Oliver Stone's Twist
Is the director's latest film soft on Castro?
Last April, HBO planned to broadcast Comandante, a sympathetic documentary of Fidel Castro made by Oliver Stone. Around the same time, Castro rounded up some 75 dissidents and threw them in jail, and three men charged with hijacking were executed by the Cuban government following summary trials. The film, criticized by the press for its soft approach to Castro, was yanked by HBO and never aired on the network. Instead, HBO sent Stone back down to Havana for a second take. The result, Looking for Fidel, airs tonight, April 14, at 8 p.m. ET on HBO. Looking for Fidel takes a harder line toward Castro than Comandante did, yet even Stone concedes that it is primarily a platform for Castro to explain the thinking and motives behind his crackdown on dissidents the last two years.
Last week, Ann Louise Bardach questioned Oliver Stone about both films, and about the 60 hours he spent with Fidel Castro, Cuba's ruler since 1959.
ALB: Do you know that the Cubans are refusing visas to virtually all reporters and not allowing them back in the country?
OS: You know, the advantage I have is to be a filmmaker. [Castro] seemed to love my movies. Apparently he liked my presence, and he trusted that I wouldn't edit him in a way that would be negative from the outset. But I did tell him, the second trip, that I would try to be tougher, not disrespectfully so. As you see, several times [in the film] he does get upset.
ALB: I gather you rejected the idea of demonizing him.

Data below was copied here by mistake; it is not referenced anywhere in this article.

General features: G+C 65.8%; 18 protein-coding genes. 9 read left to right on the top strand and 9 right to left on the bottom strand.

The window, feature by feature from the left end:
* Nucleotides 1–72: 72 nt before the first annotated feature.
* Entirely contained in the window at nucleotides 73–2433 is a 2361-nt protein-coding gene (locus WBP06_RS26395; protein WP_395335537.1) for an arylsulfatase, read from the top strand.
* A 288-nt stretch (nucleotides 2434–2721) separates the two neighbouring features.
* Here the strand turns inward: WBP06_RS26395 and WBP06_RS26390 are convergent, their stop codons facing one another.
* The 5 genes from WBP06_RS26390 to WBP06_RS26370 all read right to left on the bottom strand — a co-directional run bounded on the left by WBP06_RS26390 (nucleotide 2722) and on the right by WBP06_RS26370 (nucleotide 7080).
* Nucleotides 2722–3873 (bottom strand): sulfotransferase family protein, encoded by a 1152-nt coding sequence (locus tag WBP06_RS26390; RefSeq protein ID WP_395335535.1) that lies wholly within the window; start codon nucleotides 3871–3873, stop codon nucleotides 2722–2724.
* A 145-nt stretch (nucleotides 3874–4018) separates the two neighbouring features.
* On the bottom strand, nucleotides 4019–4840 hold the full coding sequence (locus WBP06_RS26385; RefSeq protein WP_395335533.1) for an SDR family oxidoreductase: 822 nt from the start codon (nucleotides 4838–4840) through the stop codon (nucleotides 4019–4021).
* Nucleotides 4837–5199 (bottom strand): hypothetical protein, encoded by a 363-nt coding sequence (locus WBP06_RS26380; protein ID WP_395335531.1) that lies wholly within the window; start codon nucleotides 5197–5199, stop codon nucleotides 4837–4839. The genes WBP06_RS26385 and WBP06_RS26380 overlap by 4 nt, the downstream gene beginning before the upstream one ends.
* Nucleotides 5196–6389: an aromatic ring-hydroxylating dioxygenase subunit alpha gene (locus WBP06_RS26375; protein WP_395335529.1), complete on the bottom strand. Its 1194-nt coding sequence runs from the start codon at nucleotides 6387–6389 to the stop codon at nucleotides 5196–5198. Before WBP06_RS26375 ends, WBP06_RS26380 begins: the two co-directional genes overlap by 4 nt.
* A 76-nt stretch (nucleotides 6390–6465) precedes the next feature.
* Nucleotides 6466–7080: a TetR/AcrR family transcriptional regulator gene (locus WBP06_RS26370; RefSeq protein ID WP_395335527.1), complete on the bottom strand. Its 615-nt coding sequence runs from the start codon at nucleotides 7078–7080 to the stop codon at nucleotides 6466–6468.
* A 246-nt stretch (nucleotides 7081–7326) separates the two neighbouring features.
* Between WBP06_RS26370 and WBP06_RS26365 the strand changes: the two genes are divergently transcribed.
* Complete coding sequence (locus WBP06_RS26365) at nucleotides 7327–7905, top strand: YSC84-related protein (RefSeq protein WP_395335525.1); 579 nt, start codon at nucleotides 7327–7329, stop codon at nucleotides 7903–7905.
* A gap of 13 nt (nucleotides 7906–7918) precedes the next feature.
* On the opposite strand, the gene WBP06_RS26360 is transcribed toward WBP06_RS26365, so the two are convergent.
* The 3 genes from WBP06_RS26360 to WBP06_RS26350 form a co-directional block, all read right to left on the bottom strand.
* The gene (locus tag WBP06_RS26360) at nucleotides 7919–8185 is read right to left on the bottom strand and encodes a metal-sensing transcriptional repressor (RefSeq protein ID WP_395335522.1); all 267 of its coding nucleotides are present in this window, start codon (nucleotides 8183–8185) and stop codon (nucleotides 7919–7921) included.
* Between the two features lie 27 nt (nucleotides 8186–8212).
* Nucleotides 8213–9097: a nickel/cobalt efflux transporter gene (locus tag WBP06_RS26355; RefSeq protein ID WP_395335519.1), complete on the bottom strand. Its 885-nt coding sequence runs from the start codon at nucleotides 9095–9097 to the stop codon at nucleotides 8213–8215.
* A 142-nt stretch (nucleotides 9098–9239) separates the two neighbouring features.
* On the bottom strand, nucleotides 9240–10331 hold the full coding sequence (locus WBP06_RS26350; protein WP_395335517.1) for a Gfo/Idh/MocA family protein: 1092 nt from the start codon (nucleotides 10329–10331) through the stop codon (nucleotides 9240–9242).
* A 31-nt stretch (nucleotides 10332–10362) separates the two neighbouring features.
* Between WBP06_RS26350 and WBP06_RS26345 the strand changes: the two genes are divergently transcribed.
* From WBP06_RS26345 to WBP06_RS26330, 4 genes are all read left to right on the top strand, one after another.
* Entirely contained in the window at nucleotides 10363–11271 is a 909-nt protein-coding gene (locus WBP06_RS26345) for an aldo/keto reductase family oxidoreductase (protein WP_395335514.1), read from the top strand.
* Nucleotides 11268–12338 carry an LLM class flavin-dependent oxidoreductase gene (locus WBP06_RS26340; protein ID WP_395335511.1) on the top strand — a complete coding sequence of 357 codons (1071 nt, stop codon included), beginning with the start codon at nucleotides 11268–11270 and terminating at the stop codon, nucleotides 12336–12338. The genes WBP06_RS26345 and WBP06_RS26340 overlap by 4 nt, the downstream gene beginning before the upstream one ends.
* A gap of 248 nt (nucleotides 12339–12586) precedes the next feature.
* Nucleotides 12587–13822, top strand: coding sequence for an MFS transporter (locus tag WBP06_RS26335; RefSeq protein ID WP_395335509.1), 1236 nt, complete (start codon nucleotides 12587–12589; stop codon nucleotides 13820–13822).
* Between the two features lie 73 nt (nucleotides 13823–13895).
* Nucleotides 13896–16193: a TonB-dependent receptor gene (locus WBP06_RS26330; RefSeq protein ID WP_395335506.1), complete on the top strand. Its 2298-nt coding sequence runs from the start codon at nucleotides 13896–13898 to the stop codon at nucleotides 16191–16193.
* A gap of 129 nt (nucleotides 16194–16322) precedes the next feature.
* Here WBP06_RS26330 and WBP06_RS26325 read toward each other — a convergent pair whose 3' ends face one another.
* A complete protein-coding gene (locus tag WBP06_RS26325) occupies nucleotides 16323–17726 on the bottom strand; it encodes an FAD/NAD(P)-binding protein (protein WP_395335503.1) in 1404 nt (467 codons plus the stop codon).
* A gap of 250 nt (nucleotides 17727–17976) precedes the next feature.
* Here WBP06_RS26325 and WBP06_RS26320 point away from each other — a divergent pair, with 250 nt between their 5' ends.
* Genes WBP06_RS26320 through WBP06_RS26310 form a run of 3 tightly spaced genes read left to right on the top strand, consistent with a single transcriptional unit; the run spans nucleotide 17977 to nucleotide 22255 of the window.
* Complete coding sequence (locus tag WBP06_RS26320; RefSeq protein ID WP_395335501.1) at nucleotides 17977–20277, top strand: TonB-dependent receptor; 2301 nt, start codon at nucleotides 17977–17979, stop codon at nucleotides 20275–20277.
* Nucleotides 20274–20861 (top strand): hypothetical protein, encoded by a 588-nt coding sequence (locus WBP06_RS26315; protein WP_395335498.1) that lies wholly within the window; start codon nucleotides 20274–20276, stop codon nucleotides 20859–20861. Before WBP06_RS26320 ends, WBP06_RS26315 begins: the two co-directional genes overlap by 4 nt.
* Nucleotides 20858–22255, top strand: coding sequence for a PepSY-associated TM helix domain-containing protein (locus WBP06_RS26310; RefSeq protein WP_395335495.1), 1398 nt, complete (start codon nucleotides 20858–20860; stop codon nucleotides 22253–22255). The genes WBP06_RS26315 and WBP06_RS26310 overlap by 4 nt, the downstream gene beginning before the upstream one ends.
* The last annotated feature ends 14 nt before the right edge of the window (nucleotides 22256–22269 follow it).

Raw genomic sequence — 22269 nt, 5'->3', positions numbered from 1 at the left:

OS: Of course. My role here was not as a journalist. It really was as a director and filmmaker. In my job, I challenge actors. I provoke them.
ALB: Let me ask you about the part [in the film] where Castro's in front of eight prisoners charged with attempting to hijack a plane [to Miami]. He says to them, "I want you all to speak frankly and freely." What do you make of that whole scene, where you have these prisoners who happened to be wearing perfectly starched, nice blue shirts?
OS: Let me give you the background. He obviously set it up overnight. It was in that spirit that he said, "Ask whatever you want. I'm sitting here. I want to hear it too. I want to hear what they're thinking." He let me run the tribunal, so to speak.
ALB: But Cuba's leader for life is sitting in front of these guys who are facing life in prison, and you're asking them, "Are you well treated in prison?" Did you think they could honestly answer that question?
OS: If they were being horribly mistreated, then I don't know that they could be worse mistreated [afterward].
Ann Louise Bardach has written the "Interrogations" column for Slate and is the author of Without Fidel: A Death Foretold in Miami, Havana, and Washington,to be published in April, and CubaConfidential: Love and Vengeance in Miami and Havana.
Still from Looking for Fidel by Rose Serra © HBO. All rights reserved.